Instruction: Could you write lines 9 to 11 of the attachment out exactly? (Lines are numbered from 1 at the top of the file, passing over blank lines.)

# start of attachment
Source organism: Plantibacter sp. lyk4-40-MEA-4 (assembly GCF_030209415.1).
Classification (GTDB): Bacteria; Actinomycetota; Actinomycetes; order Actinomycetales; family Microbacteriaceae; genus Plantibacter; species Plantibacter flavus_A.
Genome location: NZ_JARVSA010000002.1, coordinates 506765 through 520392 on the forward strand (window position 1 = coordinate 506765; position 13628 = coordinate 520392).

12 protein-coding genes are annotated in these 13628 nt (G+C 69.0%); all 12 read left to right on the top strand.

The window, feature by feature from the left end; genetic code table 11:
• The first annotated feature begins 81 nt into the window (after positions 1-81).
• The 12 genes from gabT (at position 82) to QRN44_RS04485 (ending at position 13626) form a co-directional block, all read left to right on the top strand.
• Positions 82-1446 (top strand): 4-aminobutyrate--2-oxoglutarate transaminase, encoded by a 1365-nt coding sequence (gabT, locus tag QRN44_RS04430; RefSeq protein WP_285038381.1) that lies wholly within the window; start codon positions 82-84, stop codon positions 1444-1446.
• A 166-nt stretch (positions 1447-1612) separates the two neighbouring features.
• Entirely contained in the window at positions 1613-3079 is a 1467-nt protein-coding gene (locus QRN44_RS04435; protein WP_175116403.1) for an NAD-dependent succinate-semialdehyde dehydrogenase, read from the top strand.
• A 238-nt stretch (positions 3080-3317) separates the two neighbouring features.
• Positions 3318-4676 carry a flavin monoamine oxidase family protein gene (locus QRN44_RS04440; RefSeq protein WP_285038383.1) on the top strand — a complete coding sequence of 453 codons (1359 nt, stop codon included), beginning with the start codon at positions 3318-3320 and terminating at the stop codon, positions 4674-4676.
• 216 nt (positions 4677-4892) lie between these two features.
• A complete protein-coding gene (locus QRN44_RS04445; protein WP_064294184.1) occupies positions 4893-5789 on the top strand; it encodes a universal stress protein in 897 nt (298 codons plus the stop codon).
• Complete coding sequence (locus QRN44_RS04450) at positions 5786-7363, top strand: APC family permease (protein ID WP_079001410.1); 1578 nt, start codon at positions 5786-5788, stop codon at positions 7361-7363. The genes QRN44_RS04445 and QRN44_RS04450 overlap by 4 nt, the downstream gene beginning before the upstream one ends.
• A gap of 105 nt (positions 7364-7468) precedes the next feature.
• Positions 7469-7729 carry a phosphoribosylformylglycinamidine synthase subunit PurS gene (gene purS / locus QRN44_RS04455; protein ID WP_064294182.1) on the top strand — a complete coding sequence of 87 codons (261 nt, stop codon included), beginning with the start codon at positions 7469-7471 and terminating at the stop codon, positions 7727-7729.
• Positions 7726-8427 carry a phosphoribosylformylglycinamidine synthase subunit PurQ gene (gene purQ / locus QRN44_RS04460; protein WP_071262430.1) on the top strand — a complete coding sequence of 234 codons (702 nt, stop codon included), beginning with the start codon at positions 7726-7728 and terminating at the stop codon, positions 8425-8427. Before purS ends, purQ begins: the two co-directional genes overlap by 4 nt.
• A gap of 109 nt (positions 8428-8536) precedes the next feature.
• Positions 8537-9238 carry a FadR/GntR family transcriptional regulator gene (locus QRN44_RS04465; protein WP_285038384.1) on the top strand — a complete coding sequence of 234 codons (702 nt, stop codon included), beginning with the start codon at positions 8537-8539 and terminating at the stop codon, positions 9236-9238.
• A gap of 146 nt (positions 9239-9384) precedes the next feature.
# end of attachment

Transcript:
• A 166-nt stretch (positions 1447-1612) separates the two neighbouring features.
• Entirely contained in the window at positions 1613-3079 is a 1467-nt protein-coding gene (locus QRN44_RS04435; protein WP_175116403.1) for an NAD-dependent succinate-semialdehyde dehydrogenase, read from the top strand.
• A 238-nt stretch (positions 3080-3317) separates the two neighbouring features.